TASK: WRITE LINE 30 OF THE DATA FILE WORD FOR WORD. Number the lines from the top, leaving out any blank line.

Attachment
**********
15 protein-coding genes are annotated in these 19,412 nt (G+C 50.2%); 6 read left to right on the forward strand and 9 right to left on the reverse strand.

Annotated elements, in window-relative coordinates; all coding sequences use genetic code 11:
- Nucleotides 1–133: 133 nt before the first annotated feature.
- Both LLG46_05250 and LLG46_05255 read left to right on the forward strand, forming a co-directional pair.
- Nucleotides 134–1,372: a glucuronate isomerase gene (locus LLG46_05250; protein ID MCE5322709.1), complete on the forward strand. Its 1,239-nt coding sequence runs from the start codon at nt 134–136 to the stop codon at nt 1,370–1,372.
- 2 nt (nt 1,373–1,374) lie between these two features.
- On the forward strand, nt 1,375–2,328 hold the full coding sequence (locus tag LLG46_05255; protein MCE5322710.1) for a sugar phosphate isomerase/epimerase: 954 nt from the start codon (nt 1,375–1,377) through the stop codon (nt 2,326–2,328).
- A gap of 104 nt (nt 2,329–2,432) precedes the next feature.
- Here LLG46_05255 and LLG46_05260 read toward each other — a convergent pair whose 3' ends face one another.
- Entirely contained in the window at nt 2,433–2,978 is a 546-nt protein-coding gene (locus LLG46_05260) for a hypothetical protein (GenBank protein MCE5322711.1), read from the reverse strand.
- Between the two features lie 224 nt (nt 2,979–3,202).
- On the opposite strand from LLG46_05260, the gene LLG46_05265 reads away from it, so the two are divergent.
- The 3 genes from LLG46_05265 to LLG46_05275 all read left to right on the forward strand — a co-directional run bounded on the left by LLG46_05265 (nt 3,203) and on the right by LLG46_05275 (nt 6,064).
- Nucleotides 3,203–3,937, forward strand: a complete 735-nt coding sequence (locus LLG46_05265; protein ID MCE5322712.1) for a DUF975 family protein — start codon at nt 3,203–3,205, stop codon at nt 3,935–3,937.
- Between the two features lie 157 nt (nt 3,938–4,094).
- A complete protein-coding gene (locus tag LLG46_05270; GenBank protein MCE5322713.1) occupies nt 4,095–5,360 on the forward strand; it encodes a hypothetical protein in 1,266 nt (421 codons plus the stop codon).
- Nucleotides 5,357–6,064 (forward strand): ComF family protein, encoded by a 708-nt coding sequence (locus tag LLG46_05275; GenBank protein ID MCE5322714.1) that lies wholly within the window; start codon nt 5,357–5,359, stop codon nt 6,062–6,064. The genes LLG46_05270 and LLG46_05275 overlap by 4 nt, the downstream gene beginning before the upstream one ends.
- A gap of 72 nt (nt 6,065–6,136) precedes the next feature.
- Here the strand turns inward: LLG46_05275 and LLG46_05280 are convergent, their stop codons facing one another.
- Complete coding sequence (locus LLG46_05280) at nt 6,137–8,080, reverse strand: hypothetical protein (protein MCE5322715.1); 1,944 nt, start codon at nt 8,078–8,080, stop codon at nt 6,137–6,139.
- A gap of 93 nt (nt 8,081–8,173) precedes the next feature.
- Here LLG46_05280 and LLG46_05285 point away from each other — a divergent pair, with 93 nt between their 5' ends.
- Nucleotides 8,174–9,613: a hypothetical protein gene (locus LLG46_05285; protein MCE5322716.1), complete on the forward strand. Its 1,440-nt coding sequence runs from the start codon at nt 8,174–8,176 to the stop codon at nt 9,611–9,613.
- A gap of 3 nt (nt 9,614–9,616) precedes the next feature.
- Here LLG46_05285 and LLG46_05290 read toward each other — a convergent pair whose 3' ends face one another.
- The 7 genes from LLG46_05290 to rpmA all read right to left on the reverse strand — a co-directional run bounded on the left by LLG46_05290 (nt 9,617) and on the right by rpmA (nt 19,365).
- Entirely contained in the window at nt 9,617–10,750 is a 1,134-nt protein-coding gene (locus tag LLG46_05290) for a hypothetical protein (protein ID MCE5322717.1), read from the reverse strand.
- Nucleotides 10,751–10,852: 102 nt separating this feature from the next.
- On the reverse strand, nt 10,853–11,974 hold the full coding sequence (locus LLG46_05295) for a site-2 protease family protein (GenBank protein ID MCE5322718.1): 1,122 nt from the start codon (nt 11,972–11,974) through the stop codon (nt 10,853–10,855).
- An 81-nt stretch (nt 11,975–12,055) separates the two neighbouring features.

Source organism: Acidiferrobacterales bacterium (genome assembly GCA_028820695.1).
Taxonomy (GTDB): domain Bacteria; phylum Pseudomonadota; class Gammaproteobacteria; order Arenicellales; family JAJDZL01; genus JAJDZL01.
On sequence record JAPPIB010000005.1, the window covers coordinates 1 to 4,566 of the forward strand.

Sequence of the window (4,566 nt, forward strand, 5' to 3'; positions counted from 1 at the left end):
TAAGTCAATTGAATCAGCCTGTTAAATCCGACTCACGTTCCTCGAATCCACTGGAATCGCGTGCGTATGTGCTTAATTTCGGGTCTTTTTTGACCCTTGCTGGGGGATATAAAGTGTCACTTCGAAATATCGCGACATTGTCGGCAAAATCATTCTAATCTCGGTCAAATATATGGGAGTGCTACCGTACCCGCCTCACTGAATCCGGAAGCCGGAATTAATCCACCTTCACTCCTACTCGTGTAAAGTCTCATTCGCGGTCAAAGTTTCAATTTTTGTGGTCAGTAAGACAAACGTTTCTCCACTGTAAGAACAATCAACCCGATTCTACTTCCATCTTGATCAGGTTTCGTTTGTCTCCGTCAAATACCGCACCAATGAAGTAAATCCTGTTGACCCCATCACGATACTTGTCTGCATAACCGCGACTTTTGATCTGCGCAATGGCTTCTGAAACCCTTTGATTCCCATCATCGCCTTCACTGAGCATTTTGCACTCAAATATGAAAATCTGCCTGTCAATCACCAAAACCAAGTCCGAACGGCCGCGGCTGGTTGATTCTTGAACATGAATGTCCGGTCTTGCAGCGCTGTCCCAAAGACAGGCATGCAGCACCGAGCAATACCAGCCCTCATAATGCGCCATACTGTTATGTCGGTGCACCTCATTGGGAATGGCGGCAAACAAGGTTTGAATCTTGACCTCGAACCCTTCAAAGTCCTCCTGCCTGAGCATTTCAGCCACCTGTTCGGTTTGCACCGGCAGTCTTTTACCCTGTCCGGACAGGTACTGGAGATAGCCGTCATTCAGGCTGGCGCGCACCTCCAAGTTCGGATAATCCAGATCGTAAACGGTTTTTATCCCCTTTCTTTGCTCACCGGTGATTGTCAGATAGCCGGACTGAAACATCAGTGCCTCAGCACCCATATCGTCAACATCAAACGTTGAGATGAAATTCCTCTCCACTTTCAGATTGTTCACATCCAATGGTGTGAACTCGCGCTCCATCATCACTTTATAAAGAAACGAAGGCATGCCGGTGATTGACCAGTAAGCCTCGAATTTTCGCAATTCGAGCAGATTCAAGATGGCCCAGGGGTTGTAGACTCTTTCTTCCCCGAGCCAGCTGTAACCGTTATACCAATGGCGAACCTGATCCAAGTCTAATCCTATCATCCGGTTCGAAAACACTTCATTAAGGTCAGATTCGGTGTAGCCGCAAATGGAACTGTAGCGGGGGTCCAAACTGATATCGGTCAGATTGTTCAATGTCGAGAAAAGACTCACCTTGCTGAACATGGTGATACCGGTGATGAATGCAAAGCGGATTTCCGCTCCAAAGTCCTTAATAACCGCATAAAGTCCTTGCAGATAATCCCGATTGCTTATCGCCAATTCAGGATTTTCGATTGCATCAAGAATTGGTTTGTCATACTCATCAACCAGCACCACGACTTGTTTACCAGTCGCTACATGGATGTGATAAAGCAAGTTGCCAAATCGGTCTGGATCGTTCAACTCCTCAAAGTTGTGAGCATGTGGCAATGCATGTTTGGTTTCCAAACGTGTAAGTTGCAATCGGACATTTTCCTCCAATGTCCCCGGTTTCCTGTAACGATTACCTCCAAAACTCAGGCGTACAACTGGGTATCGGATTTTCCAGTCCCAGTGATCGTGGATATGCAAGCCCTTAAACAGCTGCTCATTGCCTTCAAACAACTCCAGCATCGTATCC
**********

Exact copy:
- An 81-nt stretch (nt 11,975–12,055) separates the two neighbouring features.